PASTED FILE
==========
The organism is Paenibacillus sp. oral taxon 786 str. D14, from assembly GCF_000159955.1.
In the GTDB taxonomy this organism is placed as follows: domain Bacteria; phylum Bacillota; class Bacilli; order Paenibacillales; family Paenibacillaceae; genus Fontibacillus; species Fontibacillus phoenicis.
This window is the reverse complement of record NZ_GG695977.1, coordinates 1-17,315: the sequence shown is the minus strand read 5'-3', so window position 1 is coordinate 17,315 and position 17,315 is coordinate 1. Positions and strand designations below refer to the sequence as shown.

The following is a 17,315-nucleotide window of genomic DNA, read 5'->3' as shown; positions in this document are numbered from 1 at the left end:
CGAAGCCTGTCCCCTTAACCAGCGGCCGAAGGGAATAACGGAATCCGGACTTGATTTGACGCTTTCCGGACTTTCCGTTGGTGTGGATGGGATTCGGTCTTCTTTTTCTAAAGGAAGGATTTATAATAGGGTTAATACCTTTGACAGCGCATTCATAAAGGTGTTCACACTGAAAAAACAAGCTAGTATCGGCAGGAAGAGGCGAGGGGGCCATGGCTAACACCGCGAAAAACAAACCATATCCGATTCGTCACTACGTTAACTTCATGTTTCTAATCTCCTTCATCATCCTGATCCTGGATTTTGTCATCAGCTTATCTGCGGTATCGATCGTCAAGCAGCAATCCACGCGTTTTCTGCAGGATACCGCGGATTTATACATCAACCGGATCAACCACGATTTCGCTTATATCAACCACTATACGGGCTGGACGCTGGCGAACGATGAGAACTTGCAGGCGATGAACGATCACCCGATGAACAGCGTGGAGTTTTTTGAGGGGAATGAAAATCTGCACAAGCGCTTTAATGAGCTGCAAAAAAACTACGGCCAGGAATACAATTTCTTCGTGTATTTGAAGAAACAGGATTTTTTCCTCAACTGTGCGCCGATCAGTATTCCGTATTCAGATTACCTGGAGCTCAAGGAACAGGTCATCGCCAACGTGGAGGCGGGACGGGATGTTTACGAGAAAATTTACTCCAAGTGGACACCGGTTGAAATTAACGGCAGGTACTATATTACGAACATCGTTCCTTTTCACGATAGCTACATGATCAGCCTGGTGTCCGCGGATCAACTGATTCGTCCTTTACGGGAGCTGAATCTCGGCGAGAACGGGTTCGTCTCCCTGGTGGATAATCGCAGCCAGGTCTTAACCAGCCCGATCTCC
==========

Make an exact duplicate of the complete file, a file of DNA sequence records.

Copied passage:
The organism is Paenibacillus sp. oral taxon 786 str. D14, from assembly GCF_000159955.1.
In the GTDB taxonomy this organism is placed as follows: domain Bacteria; phylum Bacillota; class Bacilli; order Paenibacillales; family Paenibacillaceae; genus Fontibacillus; species Fontibacillus phoenicis.
This window is the reverse complement of record NZ_GG695977.1, coordinates 1-17,315: the sequence shown is the minus strand read 5'-3', so window position 1 is coordinate 17,315 and position 17,315 is coordinate 1. Positions and strand designations below refer to the sequence as shown.

The following is a 17,315-nucleotide window of genomic DNA, read 5'->3' as shown; positions in this document are numbered from 1 at the left end:
CGAAGCCTGTCCCCTTAACCAGCGGCCGAAGGGAATAACGGAATCCGGACTTGATTTGACGCTTTCCGGACTTTCCGTTGGTGTGGATGGGATTCGGTCTTCTTTTTCTAAAGGAAGGATTTATAATAGGGTTAATACCTTTGACAGCGCATTCATAAAGGTGTTCACACTGAAAAAACAAGCTAGTATCGGCAGGAAGAGGCGAGGGGGCCATGGCTAACACCGCGAAAAACAAACCATATCCGATTCGTCACTACGTTAACTTCATGTTTCTAATCTCCTTCATCATCCTGATCCTGGATTTTGTCATCAGCTTATCTGCGGTATCGATCGTCAAGCAGCAATCCACGCGTTTTCTGCAGGATACCGCGGATTTATACATCAACCGGATCAACCACGATTTCGCTTATATCAACCACTATACGGGCTGGACGCTGGCGAACGATGAGAACTTGCAGGCGATGAACGATCACCCGATGAACAGCGTGGAGTTTTTTGAGGGGAATGAAAATCTGCACAAGCGCTTTAATGAGCTGCAAAAAAACTACGGCCAGGAATACAATTTCTTCGTGTATTTGAAGAAACAGGATTTTTTCCTCAACTGTGCGCCGATCAGTATTCCGTATTCAGATTACCTGGAGCTCAAGGAACAGGTCATCGCCAACGTGGAGGCGGGACGGGATGTTTACGAGAAAATTTACTCCAAGTGGACACCGGTTGAAATTAACGGCAGGTACTATATTACGAACATCGTTCCTTTTCACGATAGCTACATGATCAGCCTGGTGTCCGCGGATCAACTGATTCGTCCTTTACGGGAGCTGAATCTCGGCGAGAACGGGTTCGTCTCCCTGGTGGATAATCGCAGCCAGGTCTTAACCAGCCCGATCTCC